Gliding high above the streets of Tomorrowland was the incomparable PeopleMover. Supported by elegant white trunks growing up from the ground, the white tracks of the PeopleMover were a veritable icon of the land, visible from most anywhere as they wove into and out of each of the land’s interconnected buildings.
To board the attraction, guests would stand on a moving speed ramp that carried them to the second level of the land’s central pedestal. With the revolving Rocket Jets on the platform level above, guests would step onto a continuously moving floor. Like the Haunted Mansion (which would open two years later) or Tomorrowland’s own Adventure Thru Inner Space, the vehicles of the PeopleMover enter the station endlessly and move continuously through. Guests step from a moving walkway onto the moving trains, which are traveling at the same speed as one another (about 1½ miles per hour).
Once on board, the doors of the PeopleMover trains would slide shut and the ingenious tilting roof of each cabin would close inward as the journey above Tomorrowland began.
Once the train had exited the circular station at the land’s center, a portion of it would break off from the slow-moving continuous stream through the station. As if by magic, this newly-cut segment would increase its speed (up to 7 miles per hour along straight-aways) and glide effortlessly and weightlessly down the elevated track running through the center of the land’s entry path.
Once on board, the door to your PeopleMover car slides closed, the train inching from the station as people board the segments behind you. Without warning, the car in front of you accelerates away, disappearing down the stretch of track. You happened to have been placed in the first car of a new train segment, watching the segment before gliding away – farther and farther down the path – you know you’re next. But still, you inch from the station, further and further. Then, it happens. Passing over an embedded tire, the train suddenly is propelled forward to a brisk 7 miles per hour, accelerating down the straightaway through the center of the land’s entry.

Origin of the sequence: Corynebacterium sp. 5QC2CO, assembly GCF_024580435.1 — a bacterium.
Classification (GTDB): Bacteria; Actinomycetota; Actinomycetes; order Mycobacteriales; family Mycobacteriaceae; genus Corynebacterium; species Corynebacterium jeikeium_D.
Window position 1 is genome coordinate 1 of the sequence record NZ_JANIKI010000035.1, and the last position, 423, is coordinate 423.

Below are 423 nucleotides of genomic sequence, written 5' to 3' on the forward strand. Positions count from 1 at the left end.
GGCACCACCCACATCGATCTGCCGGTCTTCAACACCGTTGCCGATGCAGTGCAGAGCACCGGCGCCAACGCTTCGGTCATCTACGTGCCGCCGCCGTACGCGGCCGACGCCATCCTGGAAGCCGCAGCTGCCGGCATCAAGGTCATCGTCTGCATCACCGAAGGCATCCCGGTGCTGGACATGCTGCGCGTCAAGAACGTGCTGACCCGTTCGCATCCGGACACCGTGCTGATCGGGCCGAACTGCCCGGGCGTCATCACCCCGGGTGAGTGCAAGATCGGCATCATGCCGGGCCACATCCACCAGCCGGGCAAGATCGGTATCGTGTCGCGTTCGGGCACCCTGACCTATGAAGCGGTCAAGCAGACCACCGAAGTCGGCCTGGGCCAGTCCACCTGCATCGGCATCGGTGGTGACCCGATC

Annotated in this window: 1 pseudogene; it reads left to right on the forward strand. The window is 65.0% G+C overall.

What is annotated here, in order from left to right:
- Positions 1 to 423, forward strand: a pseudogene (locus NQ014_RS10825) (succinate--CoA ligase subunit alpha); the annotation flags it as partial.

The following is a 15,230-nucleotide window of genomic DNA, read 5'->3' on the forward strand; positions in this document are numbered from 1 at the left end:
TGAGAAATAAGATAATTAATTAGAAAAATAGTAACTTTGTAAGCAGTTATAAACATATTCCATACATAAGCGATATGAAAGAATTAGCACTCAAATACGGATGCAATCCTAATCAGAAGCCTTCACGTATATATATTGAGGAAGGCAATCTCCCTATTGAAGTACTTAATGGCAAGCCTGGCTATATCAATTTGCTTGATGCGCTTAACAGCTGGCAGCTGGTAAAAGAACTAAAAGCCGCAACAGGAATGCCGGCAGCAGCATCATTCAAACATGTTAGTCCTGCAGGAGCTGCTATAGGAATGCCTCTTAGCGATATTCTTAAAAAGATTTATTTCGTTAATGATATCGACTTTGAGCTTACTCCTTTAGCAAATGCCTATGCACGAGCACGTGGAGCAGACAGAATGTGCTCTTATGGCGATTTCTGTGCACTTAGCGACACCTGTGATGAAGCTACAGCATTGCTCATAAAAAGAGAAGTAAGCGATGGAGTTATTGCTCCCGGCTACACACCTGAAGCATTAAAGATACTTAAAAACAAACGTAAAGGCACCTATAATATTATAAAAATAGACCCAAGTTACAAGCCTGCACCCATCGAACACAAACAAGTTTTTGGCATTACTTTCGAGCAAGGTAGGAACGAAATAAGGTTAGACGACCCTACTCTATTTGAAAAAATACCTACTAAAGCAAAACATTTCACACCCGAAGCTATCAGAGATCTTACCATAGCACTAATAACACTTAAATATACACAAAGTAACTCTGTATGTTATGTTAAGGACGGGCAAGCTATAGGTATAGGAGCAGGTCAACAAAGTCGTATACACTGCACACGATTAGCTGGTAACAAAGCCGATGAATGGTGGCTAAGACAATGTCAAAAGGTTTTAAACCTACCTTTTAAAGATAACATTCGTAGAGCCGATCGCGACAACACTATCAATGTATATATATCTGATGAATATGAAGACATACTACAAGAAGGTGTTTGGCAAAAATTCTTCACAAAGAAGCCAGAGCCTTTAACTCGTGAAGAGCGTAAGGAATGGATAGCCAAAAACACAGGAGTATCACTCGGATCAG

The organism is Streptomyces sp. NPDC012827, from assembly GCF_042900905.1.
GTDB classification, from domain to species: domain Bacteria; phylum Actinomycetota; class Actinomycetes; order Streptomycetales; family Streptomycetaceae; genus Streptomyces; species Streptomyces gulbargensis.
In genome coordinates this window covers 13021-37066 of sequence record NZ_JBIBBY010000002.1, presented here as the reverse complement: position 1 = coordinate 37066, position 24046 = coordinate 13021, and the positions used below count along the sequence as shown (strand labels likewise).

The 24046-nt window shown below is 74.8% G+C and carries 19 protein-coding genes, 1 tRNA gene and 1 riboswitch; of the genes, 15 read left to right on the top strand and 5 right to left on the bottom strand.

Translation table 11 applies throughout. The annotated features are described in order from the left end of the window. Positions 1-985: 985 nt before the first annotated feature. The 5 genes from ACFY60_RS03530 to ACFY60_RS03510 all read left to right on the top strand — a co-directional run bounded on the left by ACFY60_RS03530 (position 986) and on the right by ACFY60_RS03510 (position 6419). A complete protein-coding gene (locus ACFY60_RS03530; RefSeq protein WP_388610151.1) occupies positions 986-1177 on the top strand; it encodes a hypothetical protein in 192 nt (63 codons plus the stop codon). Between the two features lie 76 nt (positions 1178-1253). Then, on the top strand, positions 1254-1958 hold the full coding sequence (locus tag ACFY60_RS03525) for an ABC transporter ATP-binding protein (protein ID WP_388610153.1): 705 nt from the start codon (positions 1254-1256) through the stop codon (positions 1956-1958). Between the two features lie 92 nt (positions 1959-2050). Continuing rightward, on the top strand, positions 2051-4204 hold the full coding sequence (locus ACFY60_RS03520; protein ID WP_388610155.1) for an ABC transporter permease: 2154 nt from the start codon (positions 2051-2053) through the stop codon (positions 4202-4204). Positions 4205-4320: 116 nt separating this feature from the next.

To your left and right are the two mirror show buildings housing Adventure Thru Inner Space and Circle-Vision 360, respectively. Their façades are adorned with two complimentary murals designed by Mary Blair, the legendary artist responsible for the signature style of “it’s a small world” and its pop-up exterior. While Blair’s style may seem inappropriate for Tomorrowland, the murals are perfect for the New Tomorrowland.
The south mural is focused not on communication, but energy – solar, wind, fire, and water-power are embedded into the international mural. Both murals together are entitled “The Spirit of Creative Energies Among Children,” and perfectly encapsulate the optimism of the future as envisioned by this World on the Move. Each of the murals is 54 feet long, and the second-story PeopleMover provides the best vantage point
The PeopleMover closed in August 1995 since Imagineers thought the ride was past its time and no longer a prototype, but rather a place to rest one’s feet and also as part of Michael Eisner’s program to save money by shutting down expensive and classic attractions. It was replaced by the short-lived crap ride
A few of the retired PeopleMover cars were used in other parts of the resort after its closing. Another car from train #45 is now in the hands of a local resident. David Oneal bought a people mover car in 2003 as well. Two cars were repainted with a blue and orange grid to resemble a blueprint These were later sold on Disney Auctions after Rocket Rods closed.
The checkout counters at the Little Green Men Store Command in Tomorrowland resemble PeopleMover cars and the store has former Rocket Jets vehicles retrofitted as merchandise shelves. T
In 2000, almost five years after the attraction’s closure, an updated version The old on-board audio music from the PeopleMover served as the background area music in Autopia’s queue from 2000 to 2017.
The ride track infrastructure which served both the PeopleMover and Rocket Rods still stands unused in Tomorrowland. The track, however, is still being maintained, as it was repainted in 2005 along with the rest of Tomorrowland, and foliage over the Autopia area was trimmed away or removed from the track. When will it ever come back?